Sierra Nayar Panoramic
Cora of Presidio de los Reyes
Pachitas traditional costume
Cora of Santa Cruz Guayabel
Cora of Nesa Nayar
Cora of Santa Teresa Nayar
Easter week Santa teresa Semana Santa Santa Teresa
Cora of Mesa Tepocha
El Pastor
El Rincon
Cora of Santa Anita
Cora of Jesus Maria Nayar
Cora of San Fransisco Nayar
Cora bags
Cora Skirt
Info de CDI en Espanol
Cora en espanol
Monagrafia de la Cora
Enciclopedia del Municipios
Municipio del El Nayar , Nayarit
Cora, Santa Teresa [cok] 7,000 (1993 SIL). North central Nayarit, Santa Teresa, Dolores, San Blasito. Dialects: Santa Teresa Cora, Dolores Cora, San Blasito Cora, San Juan Corapan Cora, Rosarito Cora. Difficult intelligibility of other Cora varieties. Classification: Uto-Aztecan, Southern Uto-Aztecan, Sonoran, Corachol

Cora, El Nayar [crn] 8,000 in Mexico (1993 SIL). North central Nayarit. Also spoken in USA. Alternate names: Cora de el Nayar. Dialects: Jesús María Cora (El Nayar), La Mesa del Nayar Cora (Mesa del Nayar), San Francisco Cora, Presidio de los Reyes Cora. Santa Teresa Cora is distinct enough to need separate literature. Classification: Uto-Aztecan, Southern Uto-Aztecan, Sonoran, Corachol

Map of Cora
Tell me to add a clink here about the Cora
Tell me to add a clink here about the Cora
Tell me to add a clink here about the Cora
        The Cora, or Na'ayarij, people inhabit the rugged mountains and deep canyons of the Sierra del Nayar (a territory of around 5,000 square kms), part of the Sierra Madre Occidental. Most of the 16,410 Coras in Mexico (according to the 2000 census) live in Nayarit state (15,389 people). There are several Cora communities in the area of El Mezquital, Durango, and Coras also live across the Nayarit border in Jalisco. There are 5 major Cora communities in Nayarit -- Santa Teresa, Jesus Maria, San Pedro Ixcatán, San Juan Corapan, and Rosarito Saycota. Coras speak a Uto-Aztecan language; together with Huichol the two languages form the Corachol language family. Some linguists say the two major dialects of the Cora language are so different they might be considered separate languages.

People have inhabited the Sierra del Nayar for at least 2,000 years. Spanish explorers first contacted the Coras in 1530. Attempts at conquest and conversion were violently repelled until 1722 when the Cora military leader Tlahuitole was captured and executed, and the Spanish destroyed Cora temples at Yauhke (Mesa del Nayar). Jesuits and then Franciscans established missions in Cora territory and began converting the Coras to Catholicism. In 1857 the Coras were part of an indigenous army that took control of much of Nayarit until the 1870's. The Coras rose up against the government again in 1926-1929 during the Cristero Rebellion. In the 1940's Mexico finally gained some measure of control over the Sierra del Nayar, establishing an administrative center in Jesus Maria.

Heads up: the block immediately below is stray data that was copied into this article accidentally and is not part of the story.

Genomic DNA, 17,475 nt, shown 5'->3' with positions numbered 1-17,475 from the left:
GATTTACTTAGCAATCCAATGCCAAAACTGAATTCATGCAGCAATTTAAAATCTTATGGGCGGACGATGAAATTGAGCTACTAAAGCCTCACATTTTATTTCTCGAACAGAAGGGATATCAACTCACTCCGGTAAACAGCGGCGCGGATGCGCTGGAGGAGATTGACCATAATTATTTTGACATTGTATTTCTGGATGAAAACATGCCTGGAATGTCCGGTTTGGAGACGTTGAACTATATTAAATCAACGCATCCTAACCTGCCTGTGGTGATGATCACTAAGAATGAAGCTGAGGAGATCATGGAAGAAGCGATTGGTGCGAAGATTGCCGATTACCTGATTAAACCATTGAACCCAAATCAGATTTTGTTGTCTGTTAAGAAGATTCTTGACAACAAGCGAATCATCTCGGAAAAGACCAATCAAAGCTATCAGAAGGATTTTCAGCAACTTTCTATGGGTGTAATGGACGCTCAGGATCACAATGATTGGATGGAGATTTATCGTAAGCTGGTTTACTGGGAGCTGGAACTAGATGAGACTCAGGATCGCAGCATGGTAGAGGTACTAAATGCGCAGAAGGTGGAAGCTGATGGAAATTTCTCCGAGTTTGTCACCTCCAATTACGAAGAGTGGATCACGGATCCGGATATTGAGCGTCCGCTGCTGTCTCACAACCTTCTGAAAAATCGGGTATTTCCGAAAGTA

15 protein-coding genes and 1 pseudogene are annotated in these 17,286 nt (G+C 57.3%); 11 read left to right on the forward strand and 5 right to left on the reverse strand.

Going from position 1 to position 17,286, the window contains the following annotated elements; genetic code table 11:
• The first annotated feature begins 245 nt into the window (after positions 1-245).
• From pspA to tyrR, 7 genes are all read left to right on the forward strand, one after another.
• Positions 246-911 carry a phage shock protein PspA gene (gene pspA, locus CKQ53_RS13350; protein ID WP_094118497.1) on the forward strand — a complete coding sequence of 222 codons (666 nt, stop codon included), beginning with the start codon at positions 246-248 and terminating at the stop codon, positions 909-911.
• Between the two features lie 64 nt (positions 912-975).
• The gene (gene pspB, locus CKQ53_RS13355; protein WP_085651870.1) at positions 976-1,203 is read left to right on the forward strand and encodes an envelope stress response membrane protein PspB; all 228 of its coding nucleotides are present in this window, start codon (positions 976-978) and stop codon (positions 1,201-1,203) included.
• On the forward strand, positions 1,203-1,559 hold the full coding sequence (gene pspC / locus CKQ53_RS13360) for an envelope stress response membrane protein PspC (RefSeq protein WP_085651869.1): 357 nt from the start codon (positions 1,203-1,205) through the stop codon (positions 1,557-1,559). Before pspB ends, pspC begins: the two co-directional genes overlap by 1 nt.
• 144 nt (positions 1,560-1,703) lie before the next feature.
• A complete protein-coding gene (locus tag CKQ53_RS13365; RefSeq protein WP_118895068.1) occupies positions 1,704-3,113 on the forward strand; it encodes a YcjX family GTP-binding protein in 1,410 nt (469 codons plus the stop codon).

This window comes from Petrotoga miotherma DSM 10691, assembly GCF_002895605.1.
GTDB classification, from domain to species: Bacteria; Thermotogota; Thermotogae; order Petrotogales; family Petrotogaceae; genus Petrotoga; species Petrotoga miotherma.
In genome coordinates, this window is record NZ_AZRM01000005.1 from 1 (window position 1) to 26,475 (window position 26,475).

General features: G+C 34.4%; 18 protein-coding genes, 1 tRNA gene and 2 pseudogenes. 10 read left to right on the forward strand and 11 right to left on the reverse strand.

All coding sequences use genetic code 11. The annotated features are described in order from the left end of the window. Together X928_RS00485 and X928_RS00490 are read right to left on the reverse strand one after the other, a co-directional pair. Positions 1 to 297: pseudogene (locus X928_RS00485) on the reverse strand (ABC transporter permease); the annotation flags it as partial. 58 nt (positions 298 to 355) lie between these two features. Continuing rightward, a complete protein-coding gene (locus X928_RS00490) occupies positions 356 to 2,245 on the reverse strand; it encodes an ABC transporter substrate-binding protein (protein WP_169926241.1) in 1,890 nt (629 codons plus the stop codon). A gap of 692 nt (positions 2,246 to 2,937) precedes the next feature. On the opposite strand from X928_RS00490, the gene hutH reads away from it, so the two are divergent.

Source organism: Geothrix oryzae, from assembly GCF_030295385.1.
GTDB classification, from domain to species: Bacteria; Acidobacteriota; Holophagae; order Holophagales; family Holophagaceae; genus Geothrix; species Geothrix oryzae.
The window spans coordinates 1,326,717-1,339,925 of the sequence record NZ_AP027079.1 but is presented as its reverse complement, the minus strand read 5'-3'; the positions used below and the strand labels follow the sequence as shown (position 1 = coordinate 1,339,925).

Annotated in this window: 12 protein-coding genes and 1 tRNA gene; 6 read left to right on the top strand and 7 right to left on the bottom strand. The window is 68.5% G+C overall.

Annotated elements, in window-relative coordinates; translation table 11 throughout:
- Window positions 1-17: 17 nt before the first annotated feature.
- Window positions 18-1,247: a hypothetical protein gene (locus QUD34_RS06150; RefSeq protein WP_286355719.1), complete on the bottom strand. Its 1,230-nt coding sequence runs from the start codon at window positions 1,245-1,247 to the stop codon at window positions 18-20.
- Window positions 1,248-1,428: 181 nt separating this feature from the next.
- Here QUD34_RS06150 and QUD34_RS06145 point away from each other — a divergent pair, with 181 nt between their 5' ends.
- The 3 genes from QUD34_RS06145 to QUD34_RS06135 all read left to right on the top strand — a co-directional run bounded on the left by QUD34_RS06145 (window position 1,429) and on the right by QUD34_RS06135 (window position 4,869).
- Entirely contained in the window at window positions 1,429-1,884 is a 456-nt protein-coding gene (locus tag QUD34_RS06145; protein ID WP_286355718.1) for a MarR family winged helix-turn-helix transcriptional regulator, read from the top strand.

Coras are farmers who grow maize, beans, and squashes and other crops such as sugar cane, tomatoes and chiles as elevation and rainfall permit. Families also plant fruit trees and vegetable gardens. Families have ancestral rights to farm specific areas, although the land itself cannot be owned. Domestic animals like cattle and goats as well as turkeys, chickens and bees are kept. Most Coras live in isolated "ranchos" composed of related families with some families also owning houses in the ceremonial centers which they occupy during festivals. In the past Coras practiced polygyny, with a man marrying several sisters, but this practice is dying out. Part of economic life for many Cora men and boys is the annual winter migration to the plantations of the Nayarit coast to perform wage labor. Some Cora men have migrated to the western US to find work.

Most Coras are Catholics, although Protestant conversions are taking place. Cora religion is a syncretic mix of Catholicism and indigenous beliefs in ancestor worship, shamanism, and animism. Deities such as the sun (Tayau), fire, and the morning star are venerated along with Jesus, Mary, and Catholic saints. Tobacco and peyote are used in religious contexts. The most important annual festival is "La Judea," the week-long Semana Santa (Holy Week) celebration in which hundreds of participants ("borrados") transform themselves into white and black demons, Moors, Pharisees, Jews, Christs, and other personages to carry out processions, battles and rituals.

Cora men traditionally wore ankle-length white manta pants and colorful shirts along with leather huaraches, palm hats, and hand-woven shoulder bags. Many men now wear jeans, western-style shirts, cowboy hats, and other non-traditional clothing. The dress of women varies among communities, but generally women wear long, full skirts and elbow-length blouses of bright colored fabrics often decorated with ribbons and embroidery. Women also wear bead necklaces and earrings, wrap themselves in dark-patterned rebozos, and carry colorful hand-woven shoulder bags



Home / Indigenous Women / Textile Patterns / The Collection / My Blog / My Facebook / Email Me / My Flickr /

Textile Villages / Videos / Volunteer / Museum Store / 2009 Robert E. Freund - All Rights Reserved